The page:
Posted in | Biofuels | Fuel Cells

Scientist Develops Fuel Cells Powered by Human Urine

Gabriel Luna Sandoval (Credit: UES)

On average, a healthy human body generates 1.4 liters of urine per day, which is composed of the body’s waste substances. Scientist, Dr. Gabriel Luna Sandoval, from the State University of Sonora (UES) has produced a biofuel supply device that uses human excretion to produce electricity and power domestic stoves.

The researcher experimented with liquid in a cell usually containing hydrogen obtained from water. This invention has earned the San Luis Rio Colorado-based researcher a patent. Seven Mexican businesses and two foreign businesses have also offered to industrially produce the device.

Dr. Luna Sandoval, a mechanical engineer from the National Polytechnic Institute, earned his doctorate on Renewable Energy for Space Applications from the Polytechnic University of Catalonia in Barcelona. The researcher states that a liter of biogas can be produced from five liters of urine, so a family of three could produce a week’s worth of hydrogen required as fuel, with urine.

Electrochemical electrolysis process is used to obtain the hydrogen. The process involves storing urine in 20 cm2 cells, and 12-volt photovoltaic energy (energy from the sun) is passed through two electrodes and the energy is stored in the battery for use when the need arises. A molecule from urea and one from water are obtained and they serve as fuel. Two oxygen molecules and six hydrogen molecules are obtained from water.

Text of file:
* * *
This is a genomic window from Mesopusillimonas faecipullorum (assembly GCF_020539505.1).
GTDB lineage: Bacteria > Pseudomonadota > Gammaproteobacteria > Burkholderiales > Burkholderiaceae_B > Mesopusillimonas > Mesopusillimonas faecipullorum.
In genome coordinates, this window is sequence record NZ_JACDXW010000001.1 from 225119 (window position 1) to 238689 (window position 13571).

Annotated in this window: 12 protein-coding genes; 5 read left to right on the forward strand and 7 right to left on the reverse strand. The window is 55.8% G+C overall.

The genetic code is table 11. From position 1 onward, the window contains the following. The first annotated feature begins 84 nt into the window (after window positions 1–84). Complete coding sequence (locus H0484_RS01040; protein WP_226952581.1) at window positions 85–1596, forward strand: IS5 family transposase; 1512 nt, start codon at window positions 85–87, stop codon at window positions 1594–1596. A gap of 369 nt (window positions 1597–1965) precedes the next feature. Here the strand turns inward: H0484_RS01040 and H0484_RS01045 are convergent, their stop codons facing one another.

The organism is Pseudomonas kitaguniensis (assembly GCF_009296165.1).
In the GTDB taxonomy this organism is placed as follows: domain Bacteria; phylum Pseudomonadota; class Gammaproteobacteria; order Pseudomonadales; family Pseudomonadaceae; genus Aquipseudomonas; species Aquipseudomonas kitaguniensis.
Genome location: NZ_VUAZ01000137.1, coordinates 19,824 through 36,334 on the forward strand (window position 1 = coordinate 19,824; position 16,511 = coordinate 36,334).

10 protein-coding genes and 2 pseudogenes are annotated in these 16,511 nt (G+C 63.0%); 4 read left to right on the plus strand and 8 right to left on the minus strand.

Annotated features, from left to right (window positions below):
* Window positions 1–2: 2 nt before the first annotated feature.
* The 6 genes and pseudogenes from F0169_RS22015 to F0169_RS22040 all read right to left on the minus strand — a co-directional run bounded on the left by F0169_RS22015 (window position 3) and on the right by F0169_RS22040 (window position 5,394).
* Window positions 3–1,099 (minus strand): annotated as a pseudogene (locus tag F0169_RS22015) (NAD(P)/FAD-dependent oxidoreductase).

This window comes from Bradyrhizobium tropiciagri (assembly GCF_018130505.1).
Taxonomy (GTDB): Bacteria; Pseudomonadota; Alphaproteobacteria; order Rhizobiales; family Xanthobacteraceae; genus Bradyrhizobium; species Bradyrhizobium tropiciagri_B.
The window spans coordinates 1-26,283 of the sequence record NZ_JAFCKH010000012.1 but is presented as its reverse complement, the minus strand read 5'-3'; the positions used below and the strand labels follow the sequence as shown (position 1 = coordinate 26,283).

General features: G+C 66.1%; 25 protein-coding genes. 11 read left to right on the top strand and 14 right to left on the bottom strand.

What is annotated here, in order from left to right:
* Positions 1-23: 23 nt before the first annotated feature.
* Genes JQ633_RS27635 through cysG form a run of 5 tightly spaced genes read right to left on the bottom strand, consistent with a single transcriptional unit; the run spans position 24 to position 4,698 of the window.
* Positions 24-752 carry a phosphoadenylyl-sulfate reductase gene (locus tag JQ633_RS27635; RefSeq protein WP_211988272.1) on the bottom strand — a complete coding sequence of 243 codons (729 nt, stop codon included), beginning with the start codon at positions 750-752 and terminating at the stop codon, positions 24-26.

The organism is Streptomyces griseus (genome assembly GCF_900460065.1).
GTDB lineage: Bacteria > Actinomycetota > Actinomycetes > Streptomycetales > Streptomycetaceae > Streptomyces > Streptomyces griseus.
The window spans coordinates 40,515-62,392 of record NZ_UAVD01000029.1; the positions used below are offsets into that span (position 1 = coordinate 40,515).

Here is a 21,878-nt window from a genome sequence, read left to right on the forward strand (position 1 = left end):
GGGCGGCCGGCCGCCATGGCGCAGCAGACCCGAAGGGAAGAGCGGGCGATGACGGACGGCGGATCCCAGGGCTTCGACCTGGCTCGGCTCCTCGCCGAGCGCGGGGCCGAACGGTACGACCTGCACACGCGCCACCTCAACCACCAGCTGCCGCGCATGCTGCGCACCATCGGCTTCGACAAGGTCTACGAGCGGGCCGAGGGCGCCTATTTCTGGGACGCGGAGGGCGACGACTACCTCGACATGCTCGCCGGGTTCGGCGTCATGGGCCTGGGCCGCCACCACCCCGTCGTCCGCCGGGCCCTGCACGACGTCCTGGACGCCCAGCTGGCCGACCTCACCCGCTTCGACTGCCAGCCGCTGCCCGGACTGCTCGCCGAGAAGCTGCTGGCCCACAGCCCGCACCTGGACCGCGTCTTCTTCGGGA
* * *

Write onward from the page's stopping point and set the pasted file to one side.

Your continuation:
At first it was not easy because in electrolysis urine does not behave like water because it contains salts and organic solids that adhere to the electrodes of the cell and make it difficult to carry out the process. Urine is a natural electrolyte, has organic compounds, and therein lies the difference.

Dr. Luna Sandoval, Mechanical Engineer, National Polytechnic Institute

Various tests were conducted to obtain hydrogen from water. The device, which was patented in March 2016, was developed after various modifications were made and the right amount of urine was used.

The next step involves the development of a practical and portable device, the size of a small suitcase that can be carried around and easily used for different purposes at home. The researcher stated that he and his team are currently working on developing a similar device that can be used to fuel cars, but it will take a while to achieve this. "

We have under construction a cell but not with stainless steel electrodes but with a more expensive material, which requires further tests", says the specialist.

Taking about his experience at the Match Innovation Forum, organized by the Kappa Knowledge Center S.C and held in Guadalajara in April 2016, Dr. Luna Sandoval said "I've had the opportunity to see similar events outside the country and not conceived for Mexico. But see that came true, with the exchange of information among young participants, the links were very valuable treatment and researchers predicts that the next event will be a guaranteed success”.

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